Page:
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Packing Light - Post Trip Feedback

I just returned from a 19-day England and Ireland trip where I used many carry-on and light packing tips that I received from this forum. As a thanks, I wanted to pass on what I learned. I carried a 19" ebags TLS Weekender Convertible Jr. as my main bag and an Osprey Daylite Daypack as my personal item. Here are a few specifics:

It was well worth it to pack lightly and to be able to easily carry everything. We took several train and bus rides where there was very little extra space for suitcases, and it would have been quite a hassle to have anything large. Having carry-on only also really saved time in making my connecting flight in returning to the U.S. I didn't have to go to the baggage claim prior to clearing passport control.

Ebags TLS Weekender Jr
This was a great bag! I was able to keep it unexpanded the entire time. I used the ebags packing cubes, which really helped me to stay organized. I had done a "test pack" at home and found a packing arrangement that worked well with the bag. It allowed me to keep everything in the same place and pack up quickly. (I brought some extra gallon size ziplock bags to put dirty clothes if they were sharing a packing cube with the clean ones.) The longest I carried the bag on my back was about a mile from hotel to train station and it was quite easy to carry. That said.....if I were to go anywhere where it was really warm (such as Italy), I would have taken my Eagle Creek EC Lync 20" wheeled bag instead. I would have been a puddle of sweat carrying my TLS bag in really hot weather! Something else I hadn't considered about a convertible bag was carrying it in the long airport lines. In the U.S., we were fortunate to be TSA Pre-check, but we waited about an hour in the security lines overseas. That was a long time to keep the bag on my back. I ended up picking it up and moving it forward every few seconds as the line inched forward. Not a big deal, but a wheeled bag would definitely have been easier and I did feel like I got a workout in!

Most Useful Items
The most useful things I brought were definitely the Travelon inflatable hangers, REI microfiber towel, and Forever New powdered detergent. (My husband chuckled at the inflatable hangers until he realized that almost all of our hotels/B&B's had hangers that were attached to the closets!) These items made it really easy to quickly wash items in the sink and dry them overnight. I used the advice I had gotten here to roll the wet items in the microfiber towel and then stamp on it, and that really worked.

Least Useful Item
I brought a travel pillow along that I had tested and liked on car rides. I found that I just don't sleep well on planes, no matter what I bring. I could have used the packing space for something else.

Best Packing Tips
For me, the two best things I did were 1) make sure everything is mix and match, color-wise; and 2) bring at least 1 item that works if you get temperature extremes. The temperatures in both England and Ireland were about 5-15 degrees warmer than forecasted before we left. At one point, there was an unexpected mini-heat wave and it hit the 80's in Ireland (and 93 in London, according to some people we met.) I was so glad that I had packed a pair of very lightweight capris and two short-sleeved quick-dry T-shirts that I mixed and matched with two scarves. I had also thrown in a last-minute pair of Wrightsocks ankle socks. Because it was so warm, I ended up wearing these items way more than my wool socks and long pants that I had planned to use, and it was very easy to wash them out and dry them each night. We met people who were very uncomfortable in the heat because they hadn't packed anything that would work in hot weather.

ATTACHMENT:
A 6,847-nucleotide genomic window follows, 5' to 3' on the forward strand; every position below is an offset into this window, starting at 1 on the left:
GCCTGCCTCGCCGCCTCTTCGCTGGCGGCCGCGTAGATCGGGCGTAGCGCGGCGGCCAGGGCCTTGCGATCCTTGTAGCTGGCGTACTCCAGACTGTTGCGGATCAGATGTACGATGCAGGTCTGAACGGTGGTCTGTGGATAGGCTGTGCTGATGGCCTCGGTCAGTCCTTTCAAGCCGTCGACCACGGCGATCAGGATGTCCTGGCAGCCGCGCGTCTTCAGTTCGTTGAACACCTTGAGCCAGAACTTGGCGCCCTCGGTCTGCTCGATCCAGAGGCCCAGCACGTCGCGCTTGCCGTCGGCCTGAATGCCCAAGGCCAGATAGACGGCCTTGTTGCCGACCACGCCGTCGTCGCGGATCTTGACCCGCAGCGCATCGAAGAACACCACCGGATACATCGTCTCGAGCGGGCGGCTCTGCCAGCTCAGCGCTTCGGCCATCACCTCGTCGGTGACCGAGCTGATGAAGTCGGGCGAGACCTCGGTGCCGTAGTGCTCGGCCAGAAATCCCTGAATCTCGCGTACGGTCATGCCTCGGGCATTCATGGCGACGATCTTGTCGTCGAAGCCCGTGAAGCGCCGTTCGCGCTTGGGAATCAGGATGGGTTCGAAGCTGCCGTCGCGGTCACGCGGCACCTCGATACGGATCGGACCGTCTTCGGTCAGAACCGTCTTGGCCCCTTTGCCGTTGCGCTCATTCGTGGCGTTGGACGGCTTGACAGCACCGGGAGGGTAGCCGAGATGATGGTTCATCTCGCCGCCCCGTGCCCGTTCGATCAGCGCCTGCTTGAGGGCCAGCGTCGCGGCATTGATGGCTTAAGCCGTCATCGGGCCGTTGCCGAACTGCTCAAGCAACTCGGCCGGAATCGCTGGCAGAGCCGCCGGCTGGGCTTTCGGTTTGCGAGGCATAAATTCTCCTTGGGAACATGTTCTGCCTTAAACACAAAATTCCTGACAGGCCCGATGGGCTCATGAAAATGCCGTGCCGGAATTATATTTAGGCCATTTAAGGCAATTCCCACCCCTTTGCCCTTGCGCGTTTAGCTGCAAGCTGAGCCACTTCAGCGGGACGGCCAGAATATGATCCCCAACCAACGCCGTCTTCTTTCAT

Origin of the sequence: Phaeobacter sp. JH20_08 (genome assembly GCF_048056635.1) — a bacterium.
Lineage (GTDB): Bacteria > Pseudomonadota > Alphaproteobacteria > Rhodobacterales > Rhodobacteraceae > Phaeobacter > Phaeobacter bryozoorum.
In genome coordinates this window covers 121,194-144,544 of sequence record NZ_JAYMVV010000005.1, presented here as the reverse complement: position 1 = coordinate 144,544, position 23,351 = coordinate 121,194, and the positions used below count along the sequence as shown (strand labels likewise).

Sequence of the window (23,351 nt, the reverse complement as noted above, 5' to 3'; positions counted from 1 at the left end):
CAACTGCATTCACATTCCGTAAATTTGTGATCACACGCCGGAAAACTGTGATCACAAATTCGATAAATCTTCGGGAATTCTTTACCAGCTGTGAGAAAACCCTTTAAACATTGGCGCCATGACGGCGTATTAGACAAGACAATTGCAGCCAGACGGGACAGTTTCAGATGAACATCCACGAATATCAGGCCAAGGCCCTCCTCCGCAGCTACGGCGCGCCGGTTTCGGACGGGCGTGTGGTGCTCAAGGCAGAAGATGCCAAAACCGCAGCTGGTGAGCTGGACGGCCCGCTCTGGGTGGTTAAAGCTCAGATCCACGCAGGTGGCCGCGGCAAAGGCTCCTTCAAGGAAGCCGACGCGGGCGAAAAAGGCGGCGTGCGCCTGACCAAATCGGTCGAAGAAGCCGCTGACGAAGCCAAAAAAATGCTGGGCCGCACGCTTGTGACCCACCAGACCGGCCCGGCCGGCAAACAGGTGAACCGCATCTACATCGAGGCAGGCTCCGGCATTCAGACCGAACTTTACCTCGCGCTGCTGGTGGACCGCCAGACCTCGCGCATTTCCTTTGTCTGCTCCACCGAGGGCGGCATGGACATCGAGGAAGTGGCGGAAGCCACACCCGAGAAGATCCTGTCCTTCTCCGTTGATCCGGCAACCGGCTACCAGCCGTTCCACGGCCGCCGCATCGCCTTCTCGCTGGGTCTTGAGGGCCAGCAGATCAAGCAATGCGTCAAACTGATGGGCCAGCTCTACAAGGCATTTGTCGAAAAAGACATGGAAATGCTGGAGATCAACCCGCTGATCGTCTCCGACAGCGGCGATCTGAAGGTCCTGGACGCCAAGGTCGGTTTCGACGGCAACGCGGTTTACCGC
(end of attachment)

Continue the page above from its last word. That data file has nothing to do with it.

Thanks again to everyone who gave me so much good packing advice!

Posted by
15554 posts

I found that most hotels I stayed in in Europe also had those hangers. I normally bring inflatable hangers but this past trip I tried these:


They worked great, took up less room than inflatables and weighed less. I just bought another set.

Posted by
37 posts

What a great post!

We went on a 11 day trip to Colombia, and it was our first time packing light with just two carry-ons (including the TLS) full of ebags packing cubes and a smaller Northface backpack for a daypack. We had a positive experience as well, and I can't imagine lugging around my full size suitcases again!

We too had to deal with major temperature swings with Bogota being rainy and having highs in the 50s while Cartagena was a humid 92 degrees. It helped that I wore a couple sweaters that were in my "donate" pile at home. They stayed in Bogota.

We used a clothesline from amazon that worked well and was inexpensive. I will have to pick up one of those microfiber towels the next time I'm in REI. If anyone is looking for good travel clothes, the Travex line from Eddie Bauer is awesome.

Posted by
2252 posts

Thank you for the wonderful trip report, Sharon. Lots of good advice and it's great to hear what actually worked well for you and what might not be a good choice from someone who's actually been there, done that!

Posted by
681 posts

Thanks for sharing your after-trip insights. I find that I adjust (pare down😊) my travel list every time I take a trip. I'm curious about Forever New. Are you taking packets, a small container? Amazon seems to have it in quite a few varieties. I'd be interested to know what worked for you.

Posted by
476 posts

Great post with perfect timing as we plan for our quickly upcoming trip. Question the ConvertAHanger poster. Is it just one hook in a package? It was hard to tell from the Photo? Thanks for posting.

Posted by
14161 posts

So glad things worked out for you! I got caught in some hot weather early this spring in Salt Lake City and had to duck across the street to Macy's to get a couple of thin short sleeve tee shirts. Of course it snowed a few days later, lol but I was ready for that!

Posted by
2252 posts

Nancy, I bought a container of Forever New at my local Nordstrom's or maybe it was Macy's? It came in powder/granular form so is easy to take only what you think you might need for the length of your trip. I put it in a snack sized ziplock baggie.

Posted by
198 posts

Thanks everyone, for the feedback.